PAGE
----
Committee to inspect college affordability

By Peter Schuh

A new committee could ease tuition pressures at NIU.

Rey Brune, chair of the newly-established Committee to Study Affordability in Higher Education, said he hopes recommendations from the committee will help relieve the burden of increasing tuition costs on students.

“I think the burden of cost is being increased on students too heavily,” Brune said. “I think we have to keep in mind this burden to students.”

The Illinois Board of Higher Education appointed the committee in September to study the issue of affordability at Illinois’ public universities. The committee will take up its charge during its Nov. 8 organizational meeting, and is expected to deliver a recommendation to the IBHE next September.

The committee is another wheel in the IBHE’s Priorities, Quality and Productivity machine, designed to streamline Illinois’ higher education system.

Through the PQP initiative, the IBHE cranked out 190 recommended program cuts last year and will be delivering a second list of cuts next week.

The committee has been charged by the IBHE, of which Brune is a member, to examine several aspects of higher education, including the increasing cost of tuition and fees and student trends such as retention and time to degree.

Brune said he has no idea what the committee might recommend next September, but added he knows of areas he hopes the committee will look into.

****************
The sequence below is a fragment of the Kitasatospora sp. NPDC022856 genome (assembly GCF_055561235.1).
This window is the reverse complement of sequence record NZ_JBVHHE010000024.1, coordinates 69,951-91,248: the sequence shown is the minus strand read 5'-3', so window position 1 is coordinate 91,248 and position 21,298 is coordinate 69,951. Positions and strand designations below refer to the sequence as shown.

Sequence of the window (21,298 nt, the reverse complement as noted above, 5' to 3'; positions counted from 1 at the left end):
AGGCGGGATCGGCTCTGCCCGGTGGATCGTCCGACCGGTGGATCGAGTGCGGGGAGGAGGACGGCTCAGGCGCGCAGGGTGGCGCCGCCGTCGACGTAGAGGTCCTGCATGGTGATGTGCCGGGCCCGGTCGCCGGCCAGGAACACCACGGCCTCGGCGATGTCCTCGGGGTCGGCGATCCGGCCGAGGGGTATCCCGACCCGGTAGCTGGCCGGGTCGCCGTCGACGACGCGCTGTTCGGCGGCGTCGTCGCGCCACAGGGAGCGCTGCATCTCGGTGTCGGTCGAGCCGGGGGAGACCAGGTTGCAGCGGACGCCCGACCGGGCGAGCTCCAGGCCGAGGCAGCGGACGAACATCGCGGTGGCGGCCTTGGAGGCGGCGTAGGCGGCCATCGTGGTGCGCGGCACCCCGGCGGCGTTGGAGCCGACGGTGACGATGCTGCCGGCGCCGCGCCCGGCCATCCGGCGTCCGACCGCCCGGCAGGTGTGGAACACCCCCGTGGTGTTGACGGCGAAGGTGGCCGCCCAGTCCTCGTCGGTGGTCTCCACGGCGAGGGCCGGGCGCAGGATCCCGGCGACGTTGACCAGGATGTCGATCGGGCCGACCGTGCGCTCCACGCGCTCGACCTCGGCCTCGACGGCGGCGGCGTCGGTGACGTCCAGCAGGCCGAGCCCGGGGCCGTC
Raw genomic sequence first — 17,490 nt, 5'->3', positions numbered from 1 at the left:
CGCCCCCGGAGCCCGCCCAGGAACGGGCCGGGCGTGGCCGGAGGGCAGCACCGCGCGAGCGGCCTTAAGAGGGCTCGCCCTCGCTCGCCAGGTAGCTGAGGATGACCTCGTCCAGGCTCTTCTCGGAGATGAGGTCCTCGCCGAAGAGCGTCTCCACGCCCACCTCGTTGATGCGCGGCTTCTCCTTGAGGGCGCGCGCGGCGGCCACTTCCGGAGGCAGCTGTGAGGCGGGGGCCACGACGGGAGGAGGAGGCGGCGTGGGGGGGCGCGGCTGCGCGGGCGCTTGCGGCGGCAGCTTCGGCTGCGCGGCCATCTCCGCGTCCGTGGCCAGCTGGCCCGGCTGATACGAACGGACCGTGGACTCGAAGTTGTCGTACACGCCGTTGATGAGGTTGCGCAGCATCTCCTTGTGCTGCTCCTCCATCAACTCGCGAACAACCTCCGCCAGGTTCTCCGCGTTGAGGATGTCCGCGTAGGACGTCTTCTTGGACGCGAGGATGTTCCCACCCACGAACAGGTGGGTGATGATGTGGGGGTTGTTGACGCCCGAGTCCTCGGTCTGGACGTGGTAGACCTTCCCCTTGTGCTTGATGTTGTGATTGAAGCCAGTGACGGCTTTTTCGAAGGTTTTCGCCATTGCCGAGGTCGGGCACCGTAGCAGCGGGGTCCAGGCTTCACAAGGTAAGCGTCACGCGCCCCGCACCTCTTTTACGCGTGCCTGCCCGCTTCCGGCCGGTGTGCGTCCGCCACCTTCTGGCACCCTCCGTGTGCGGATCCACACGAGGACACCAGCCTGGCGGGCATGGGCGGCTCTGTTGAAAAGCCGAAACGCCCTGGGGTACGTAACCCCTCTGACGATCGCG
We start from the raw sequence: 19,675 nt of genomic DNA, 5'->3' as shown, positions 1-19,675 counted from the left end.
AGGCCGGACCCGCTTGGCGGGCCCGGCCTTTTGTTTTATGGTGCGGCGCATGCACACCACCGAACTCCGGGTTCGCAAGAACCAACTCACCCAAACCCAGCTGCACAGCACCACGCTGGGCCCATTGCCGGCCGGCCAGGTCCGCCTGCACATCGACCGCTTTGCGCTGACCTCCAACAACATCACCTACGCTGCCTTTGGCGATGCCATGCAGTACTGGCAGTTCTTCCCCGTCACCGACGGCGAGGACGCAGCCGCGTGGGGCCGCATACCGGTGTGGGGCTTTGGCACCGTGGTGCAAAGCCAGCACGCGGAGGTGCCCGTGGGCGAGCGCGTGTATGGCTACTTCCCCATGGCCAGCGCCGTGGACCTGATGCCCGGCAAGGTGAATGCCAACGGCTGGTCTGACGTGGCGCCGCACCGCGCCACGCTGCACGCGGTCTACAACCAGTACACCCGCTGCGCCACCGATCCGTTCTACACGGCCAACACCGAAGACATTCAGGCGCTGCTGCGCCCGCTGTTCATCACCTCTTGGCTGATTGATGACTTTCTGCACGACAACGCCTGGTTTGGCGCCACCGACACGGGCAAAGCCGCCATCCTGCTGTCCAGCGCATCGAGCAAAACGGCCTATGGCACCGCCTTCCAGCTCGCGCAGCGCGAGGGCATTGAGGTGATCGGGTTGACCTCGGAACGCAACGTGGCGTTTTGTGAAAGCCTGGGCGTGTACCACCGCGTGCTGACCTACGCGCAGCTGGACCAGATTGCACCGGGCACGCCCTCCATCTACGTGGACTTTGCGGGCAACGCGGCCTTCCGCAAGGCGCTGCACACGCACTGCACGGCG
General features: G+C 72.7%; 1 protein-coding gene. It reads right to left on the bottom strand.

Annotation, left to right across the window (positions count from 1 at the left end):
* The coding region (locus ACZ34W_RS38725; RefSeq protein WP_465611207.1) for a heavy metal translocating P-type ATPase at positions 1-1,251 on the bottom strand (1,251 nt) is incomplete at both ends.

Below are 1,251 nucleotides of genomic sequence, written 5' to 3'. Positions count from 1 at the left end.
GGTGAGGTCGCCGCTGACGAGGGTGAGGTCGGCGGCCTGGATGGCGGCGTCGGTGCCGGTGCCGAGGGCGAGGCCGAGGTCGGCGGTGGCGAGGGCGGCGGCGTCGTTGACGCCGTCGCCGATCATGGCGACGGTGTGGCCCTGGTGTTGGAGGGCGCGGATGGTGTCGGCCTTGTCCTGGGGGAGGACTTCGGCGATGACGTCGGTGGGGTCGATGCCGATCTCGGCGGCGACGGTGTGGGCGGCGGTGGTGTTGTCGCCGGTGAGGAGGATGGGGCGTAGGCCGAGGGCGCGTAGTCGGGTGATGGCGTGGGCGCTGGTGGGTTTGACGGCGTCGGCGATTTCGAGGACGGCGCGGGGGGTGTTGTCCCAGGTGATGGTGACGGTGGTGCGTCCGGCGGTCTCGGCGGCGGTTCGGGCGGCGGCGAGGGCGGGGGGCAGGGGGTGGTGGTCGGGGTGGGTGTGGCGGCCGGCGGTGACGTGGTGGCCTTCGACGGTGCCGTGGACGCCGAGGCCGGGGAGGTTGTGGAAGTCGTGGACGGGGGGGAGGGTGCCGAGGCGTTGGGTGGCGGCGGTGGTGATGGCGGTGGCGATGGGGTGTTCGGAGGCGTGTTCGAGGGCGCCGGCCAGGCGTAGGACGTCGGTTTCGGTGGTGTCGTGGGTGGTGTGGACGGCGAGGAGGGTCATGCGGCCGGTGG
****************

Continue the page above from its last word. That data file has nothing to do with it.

The majority of his concerns centered around the increasing cost of higher education.

“I think things get a bit out of proportion,” Brune said. “A tuition increase is a lot more severe to the student than beneficial to the university.”

He cited the decisions of two university governing boards, who switched from a base tuition to a per-credit-hour charge, as being a bad choice for students.

“I have a problem with two boards who said 12 hours is a full load and started charging students per hour above 12 hours,” Brune said.

The Board of Regents, NIU’s governing board, switched to the per-credit-hour system along with Southern Illinois University.

Brune said this move encourages students to take fewer hours by endorsing a 12-hour class schedule as a “full load.” He said this increases students’ time-to-degree and causes financial damage to Illinois’ Student Assistance Commission, which is forced to assist these students through an extra year of courses and is therefore unable to help other students.

“We ought to make those students take full loads,” he said, as a possible recommendation the committee might consider.

Brune also attacked the student fees side of higher education cost.

“I think some of the fee increases we have seen have been excessive,” he said.

Brune noted a case where Illinois State University responded to an IBHE recommendation to remove state-appropriated funds by raising a student fee to fund the athletic department. A similar proposal at NIU fell under student protest last semester.

“All ISU did was transfer the funds to students,” he said. “I don’t think that’s being any more productive. I think that’s asking students to pay more for a college education. We need to take a close look at areas like this.”